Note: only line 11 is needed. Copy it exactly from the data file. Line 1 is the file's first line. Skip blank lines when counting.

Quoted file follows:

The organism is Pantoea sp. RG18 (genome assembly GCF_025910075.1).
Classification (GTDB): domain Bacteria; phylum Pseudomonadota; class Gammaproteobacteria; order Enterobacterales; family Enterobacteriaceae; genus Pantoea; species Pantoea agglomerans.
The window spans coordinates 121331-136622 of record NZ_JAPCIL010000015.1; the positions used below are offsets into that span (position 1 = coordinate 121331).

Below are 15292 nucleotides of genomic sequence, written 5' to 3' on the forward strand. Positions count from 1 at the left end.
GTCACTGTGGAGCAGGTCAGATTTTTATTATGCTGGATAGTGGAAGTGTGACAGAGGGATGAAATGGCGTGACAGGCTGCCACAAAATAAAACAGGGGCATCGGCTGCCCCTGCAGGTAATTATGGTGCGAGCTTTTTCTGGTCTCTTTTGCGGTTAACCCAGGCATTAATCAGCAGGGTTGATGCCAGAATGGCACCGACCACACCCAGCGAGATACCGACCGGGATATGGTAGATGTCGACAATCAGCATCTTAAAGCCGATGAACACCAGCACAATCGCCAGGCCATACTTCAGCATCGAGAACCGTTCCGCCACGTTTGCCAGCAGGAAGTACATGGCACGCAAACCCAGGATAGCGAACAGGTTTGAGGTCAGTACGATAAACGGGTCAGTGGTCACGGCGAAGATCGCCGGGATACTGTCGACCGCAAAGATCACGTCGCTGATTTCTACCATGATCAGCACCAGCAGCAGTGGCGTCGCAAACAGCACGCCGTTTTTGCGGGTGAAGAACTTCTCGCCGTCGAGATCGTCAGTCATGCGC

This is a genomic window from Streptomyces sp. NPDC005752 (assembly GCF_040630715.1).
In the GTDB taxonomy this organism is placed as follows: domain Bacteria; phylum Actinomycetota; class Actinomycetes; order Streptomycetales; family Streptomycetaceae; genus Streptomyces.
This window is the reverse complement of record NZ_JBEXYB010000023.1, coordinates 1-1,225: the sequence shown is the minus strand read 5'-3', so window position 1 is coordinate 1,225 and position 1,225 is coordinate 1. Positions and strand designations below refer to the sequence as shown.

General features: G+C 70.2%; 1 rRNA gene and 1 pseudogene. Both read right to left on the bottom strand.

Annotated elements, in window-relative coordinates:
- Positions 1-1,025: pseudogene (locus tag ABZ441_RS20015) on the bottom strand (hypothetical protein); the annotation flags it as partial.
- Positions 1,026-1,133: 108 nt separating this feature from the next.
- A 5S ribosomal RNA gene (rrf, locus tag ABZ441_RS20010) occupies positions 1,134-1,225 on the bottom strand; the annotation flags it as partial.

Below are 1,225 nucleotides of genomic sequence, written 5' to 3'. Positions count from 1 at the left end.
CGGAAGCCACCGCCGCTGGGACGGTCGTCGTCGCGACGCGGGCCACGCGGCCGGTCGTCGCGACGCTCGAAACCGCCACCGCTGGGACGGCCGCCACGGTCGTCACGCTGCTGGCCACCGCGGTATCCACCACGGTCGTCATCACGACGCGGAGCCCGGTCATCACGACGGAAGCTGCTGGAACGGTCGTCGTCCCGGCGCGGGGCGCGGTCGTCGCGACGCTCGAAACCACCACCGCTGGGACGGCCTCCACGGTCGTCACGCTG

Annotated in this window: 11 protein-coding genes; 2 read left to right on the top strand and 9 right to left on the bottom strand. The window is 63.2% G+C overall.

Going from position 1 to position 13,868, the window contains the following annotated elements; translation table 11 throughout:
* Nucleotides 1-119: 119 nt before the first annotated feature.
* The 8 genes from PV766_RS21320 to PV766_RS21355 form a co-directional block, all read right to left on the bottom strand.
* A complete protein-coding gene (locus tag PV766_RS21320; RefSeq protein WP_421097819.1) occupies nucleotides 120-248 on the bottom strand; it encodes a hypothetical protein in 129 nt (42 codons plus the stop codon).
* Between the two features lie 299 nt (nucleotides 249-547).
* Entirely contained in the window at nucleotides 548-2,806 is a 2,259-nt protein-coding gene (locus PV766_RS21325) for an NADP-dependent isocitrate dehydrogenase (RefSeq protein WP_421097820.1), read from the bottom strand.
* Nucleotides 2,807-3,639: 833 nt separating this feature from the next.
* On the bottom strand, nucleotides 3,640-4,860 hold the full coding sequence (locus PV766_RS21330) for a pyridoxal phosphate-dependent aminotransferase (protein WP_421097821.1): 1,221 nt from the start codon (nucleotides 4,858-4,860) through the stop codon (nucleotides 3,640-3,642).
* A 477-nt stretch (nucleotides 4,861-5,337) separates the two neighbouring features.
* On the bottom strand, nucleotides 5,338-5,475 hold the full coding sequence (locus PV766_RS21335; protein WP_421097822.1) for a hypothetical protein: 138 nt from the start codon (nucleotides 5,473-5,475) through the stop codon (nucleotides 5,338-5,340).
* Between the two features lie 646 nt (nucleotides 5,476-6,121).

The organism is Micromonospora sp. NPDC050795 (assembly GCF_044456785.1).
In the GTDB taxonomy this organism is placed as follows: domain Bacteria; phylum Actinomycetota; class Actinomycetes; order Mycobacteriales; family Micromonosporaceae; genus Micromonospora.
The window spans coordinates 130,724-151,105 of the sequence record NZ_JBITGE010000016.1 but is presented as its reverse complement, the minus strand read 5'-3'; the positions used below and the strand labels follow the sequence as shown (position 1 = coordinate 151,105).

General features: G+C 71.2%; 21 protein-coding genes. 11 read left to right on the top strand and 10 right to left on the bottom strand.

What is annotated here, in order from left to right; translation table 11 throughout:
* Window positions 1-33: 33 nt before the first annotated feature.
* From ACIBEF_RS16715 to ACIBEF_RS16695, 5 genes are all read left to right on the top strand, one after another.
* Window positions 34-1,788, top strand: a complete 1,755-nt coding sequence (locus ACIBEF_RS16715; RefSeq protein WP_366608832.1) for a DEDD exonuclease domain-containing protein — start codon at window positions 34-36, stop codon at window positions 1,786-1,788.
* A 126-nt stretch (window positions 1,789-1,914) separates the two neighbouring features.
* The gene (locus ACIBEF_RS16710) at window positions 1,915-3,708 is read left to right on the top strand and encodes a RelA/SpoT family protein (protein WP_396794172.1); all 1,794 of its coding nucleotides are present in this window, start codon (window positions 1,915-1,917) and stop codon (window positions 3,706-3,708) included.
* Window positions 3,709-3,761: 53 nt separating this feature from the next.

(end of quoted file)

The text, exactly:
- Positions 1-1,025: pseudogene (locus tag ABZ441_RS20015) on the bottom strand (hypothetical protein); the annotation flags it as partial.